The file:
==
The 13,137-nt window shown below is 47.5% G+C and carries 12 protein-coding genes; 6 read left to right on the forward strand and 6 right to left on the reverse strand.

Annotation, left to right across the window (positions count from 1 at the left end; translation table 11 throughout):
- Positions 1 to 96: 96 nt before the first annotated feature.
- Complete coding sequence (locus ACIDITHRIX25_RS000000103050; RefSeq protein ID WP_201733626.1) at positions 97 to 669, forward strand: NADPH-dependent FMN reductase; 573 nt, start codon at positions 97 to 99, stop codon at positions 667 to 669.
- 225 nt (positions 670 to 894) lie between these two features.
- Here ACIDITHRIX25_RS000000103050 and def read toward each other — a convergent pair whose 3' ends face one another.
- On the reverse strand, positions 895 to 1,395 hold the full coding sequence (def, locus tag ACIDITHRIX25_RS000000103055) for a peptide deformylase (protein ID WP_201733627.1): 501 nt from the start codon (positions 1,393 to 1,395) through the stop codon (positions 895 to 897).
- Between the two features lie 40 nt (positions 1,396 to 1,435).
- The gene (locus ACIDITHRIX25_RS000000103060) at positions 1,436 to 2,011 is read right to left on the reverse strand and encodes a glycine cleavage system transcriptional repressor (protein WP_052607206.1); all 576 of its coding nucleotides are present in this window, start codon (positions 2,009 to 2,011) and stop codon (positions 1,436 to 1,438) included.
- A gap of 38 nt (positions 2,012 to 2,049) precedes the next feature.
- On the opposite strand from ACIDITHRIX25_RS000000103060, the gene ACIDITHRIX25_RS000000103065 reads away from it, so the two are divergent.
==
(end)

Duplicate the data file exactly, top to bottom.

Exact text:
The 13,137-nt window shown below is 47.5% G+C and carries 12 protein-coding genes; 6 read left to right on the forward strand and 6 right to left on the reverse strand.

Annotation, left to right across the window (positions count from 1 at the left end; translation table 11 throughout):
- Positions 1 to 96: 96 nt before the first annotated feature.
- Complete coding sequence (locus ACIDITHRIX25_RS000000103050; RefSeq protein ID WP_201733626.1) at positions 97 to 669, forward strand: NADPH-dependent FMN reductase; 573 nt, start codon at positions 97 to 99, stop codon at positions 667 to 669.
- 225 nt (positions 670 to 894) lie between these two features.
- Here ACIDITHRIX25_RS000000103050 and def read toward each other — a convergent pair whose 3' ends face one another.
- On the reverse strand, positions 895 to 1,395 hold the full coding sequence (def, locus tag ACIDITHRIX25_RS000000103055) for a peptide deformylase (protein ID WP_201733627.1): 501 nt from the start codon (positions 1,393 to 1,395) through the stop codon (positions 895 to 897).
- Between the two features lie 40 nt (positions 1,396 to 1,435).
- The gene (locus ACIDITHRIX25_RS000000103060) at positions 1,436 to 2,011 is read right to left on the reverse strand and encodes a glycine cleavage system transcriptional repressor (protein WP_052607206.1); all 576 of its coding nucleotides are present in this window, start codon (positions 2,009 to 2,011) and stop codon (positions 1,436 to 1,438) included.
- A gap of 38 nt (positions 2,012 to 2,049) precedes the next feature.
- On the opposite strand from ACIDITHRIX25_RS000000103060, the gene ACIDITHRIX25_RS000000103065 reads away from it, so the two are divergent.